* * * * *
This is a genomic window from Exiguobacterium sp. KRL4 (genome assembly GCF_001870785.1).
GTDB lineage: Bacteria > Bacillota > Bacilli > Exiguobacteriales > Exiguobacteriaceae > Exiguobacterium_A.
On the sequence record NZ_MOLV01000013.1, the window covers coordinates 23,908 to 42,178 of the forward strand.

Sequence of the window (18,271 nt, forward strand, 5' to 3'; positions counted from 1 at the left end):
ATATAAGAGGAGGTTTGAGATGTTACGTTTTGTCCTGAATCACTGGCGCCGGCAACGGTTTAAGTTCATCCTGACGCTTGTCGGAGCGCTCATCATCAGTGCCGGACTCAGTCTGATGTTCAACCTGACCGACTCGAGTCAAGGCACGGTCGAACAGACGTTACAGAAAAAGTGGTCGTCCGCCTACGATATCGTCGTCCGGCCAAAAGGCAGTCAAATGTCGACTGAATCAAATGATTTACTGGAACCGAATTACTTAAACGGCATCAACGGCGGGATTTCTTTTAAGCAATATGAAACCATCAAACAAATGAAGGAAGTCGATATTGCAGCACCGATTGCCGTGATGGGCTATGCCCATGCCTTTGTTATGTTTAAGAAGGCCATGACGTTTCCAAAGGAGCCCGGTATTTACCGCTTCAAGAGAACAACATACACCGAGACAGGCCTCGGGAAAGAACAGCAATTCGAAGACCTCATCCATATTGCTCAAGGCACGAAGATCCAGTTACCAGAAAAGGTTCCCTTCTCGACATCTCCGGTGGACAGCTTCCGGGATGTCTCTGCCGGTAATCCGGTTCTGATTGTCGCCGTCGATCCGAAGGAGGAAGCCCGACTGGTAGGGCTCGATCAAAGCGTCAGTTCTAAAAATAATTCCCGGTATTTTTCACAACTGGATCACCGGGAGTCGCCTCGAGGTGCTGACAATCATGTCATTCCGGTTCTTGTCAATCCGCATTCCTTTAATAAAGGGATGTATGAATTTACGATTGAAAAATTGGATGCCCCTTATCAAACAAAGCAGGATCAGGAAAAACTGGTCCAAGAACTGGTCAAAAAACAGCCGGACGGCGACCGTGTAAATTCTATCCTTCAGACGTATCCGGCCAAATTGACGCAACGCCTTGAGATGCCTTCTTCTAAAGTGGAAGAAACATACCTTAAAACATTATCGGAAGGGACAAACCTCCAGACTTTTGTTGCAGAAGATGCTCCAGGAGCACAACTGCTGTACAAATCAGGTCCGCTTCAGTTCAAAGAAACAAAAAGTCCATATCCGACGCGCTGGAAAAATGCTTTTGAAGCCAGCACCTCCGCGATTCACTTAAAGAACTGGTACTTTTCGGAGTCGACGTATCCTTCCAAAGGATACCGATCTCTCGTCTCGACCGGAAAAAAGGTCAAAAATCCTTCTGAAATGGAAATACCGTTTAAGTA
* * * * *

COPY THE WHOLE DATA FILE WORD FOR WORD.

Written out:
This is a genomic window from Exiguobacterium sp. KRL4 (genome assembly GCF_001870785.1).
GTDB lineage: Bacteria > Bacillota > Bacilli > Exiguobacteriales > Exiguobacteriaceae > Exiguobacterium_A.
On the sequence record NZ_MOLV01000013.1, the window covers coordinates 23,908 to 42,178 of the forward strand.

Sequence of the window (18,271 nt, forward strand, 5' to 3'; positions counted from 1 at the left end):
ATATAAGAGGAGGTTTGAGATGTTACGTTTTGTCCTGAATCACTGGCGCCGGCAACGGTTTAAGTTCATCCTGACGCTTGTCGGAGCGCTCATCATCAGTGCCGGACTCAGTCTGATGTTCAACCTGACCGACTCGAGTCAAGGCACGGTCGAACAGACGTTACAGAAAAAGTGGTCGTCCGCCTACGATATCGTCGTCCGGCCAAAAGGCAGTCAAATGTCGACTGAATCAAATGATTTACTGGAACCGAATTACTTAAACGGCATCAACGGCGGGATTTCTTTTAAGCAATATGAAACCATCAAACAAATGAAGGAAGTCGATATTGCAGCACCGATTGCCGTGATGGGCTATGCCCATGCCTTTGTTATGTTTAAGAAGGCCATGACGTTTCCAAAGGAGCCCGGTATTTACCGCTTCAAGAGAACAACATACACCGAGACAGGCCTCGGGAAAGAACAGCAATTCGAAGACCTCATCCATATTGCTCAAGGCACGAAGATCCAGTTACCAGAAAAGGTTCCCTTCTCGACATCTCCGGTGGACAGCTTCCGGGATGTCTCTGCCGGTAATCCGGTTCTGATTGTCGCCGTCGATCCGAAGGAGGAAGCCCGACTGGTAGGGCTCGATCAAAGCGTCAGTTCTAAAAATAATTCCCGGTATTTTTCACAACTGGATCACCGGGAGTCGCCTCGAGGTGCTGACAATCATGTCATTCCGGTTCTTGTCAATCCGCATTCCTTTAATAAAGGGATGTATGAATTTACGATTGAAAAATTGGATGCCCCTTATCAAACAAAGCAGGATCAGGAAAAACTGGTCCAAGAACTGGTCAAAAAACAGCCGGACGGCGACCGTGTAAATTCTATCCTTCAGACGTATCCGGCCAAATTGACGCAACGCCTTGAGATGCCTTCTTCTAAAGTGGAAGAAACATACCTTAAAACATTATCGGAAGGGACAAACCTCCAGACTTTTGTTGCAGAAGATGCTCCAGGAGCACAACTGCTGTACAAATCAGGTCCGCTTCAGTTCAAAGAAACAAAAAGTCCATATCCGACGCGCTGGAAAAATGCTTTTGAAGCCAGCACCTCCGCGATTCACTTAAAGAACTGGTACTTTTCGGAGTCGACGTATCCTTCCAAAGGATACCGATCTCTCGTCTCGACCGGAAAAAAGGTCAAAAATCCTTCTGAAATGGAAATACCGTTTAAGTA